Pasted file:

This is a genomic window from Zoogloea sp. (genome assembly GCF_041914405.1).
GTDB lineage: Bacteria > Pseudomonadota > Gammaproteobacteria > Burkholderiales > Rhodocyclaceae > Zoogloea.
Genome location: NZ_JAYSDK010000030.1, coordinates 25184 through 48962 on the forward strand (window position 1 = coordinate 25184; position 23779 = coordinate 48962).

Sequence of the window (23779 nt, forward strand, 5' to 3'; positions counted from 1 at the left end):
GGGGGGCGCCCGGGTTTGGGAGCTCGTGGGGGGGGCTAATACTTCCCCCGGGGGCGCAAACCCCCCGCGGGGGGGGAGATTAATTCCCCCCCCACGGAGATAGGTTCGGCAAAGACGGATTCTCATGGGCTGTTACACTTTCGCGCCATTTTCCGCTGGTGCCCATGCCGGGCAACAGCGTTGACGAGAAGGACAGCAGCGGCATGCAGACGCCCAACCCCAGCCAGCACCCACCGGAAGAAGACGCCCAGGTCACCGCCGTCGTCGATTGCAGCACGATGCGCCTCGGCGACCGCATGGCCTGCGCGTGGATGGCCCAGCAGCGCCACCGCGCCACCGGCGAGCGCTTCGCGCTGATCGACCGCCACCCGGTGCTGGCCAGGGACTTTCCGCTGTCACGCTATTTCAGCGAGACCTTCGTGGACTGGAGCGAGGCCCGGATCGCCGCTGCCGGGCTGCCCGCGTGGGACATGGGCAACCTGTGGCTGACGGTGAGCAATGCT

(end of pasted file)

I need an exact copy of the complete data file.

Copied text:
This is a genomic window from Zoogloea sp. (genome assembly GCF_041914405.1).
GTDB lineage: Bacteria > Pseudomonadota > Gammaproteobacteria > Burkholderiales > Rhodocyclaceae > Zoogloea.
Genome location: NZ_JAYSDK010000030.1, coordinates 25184 through 48962 on the forward strand (window position 1 = coordinate 25184; position 23779 = coordinate 48962).

Sequence of the window (23779 nt, forward strand, 5' to 3'; positions counted from 1 at the left end):
GGGGGGCGCCCGGGTTTGGGAGCTCGTGGGGGGGGCTAATACTTCCCCCGGGGGCGCAAACCCCCCGCGGGGGGGGAGATTAATTCCCCCCCCACGGAGATAGGTTCGGCAAAGACGGATTCTCATGGGCTGTTACACTTTCGCGCCATTTTCCGCTGGTGCCCATGCCGGGCAACAGCGTTGACGAGAAGGACAGCAGCGGCATGCAGACGCCCAACCCCAGCCAGCACCCACCGGAAGAAGACGCCCAGGTCACCGCCGTCGTCGATTGCAGCACGATGCGCCTCGGCGACCGCATGGCCTGCGCGTGGATGGCCCAGCAGCGCCACCGCGCCACCGGCGAGCGCTTCGCGCTGATCGACCGCCACCCGGTGCTGGCCAGGGACTTTCCGCTGTCACGCTATTTCAGCGAGACCTTCGTGGACTGGAGCGAGGCCCGGATCGCCGCTGCCGGGCTGCCCGCGTGGGACATGGGCAACCTGTGGCTGACGGTGAGCAATGCT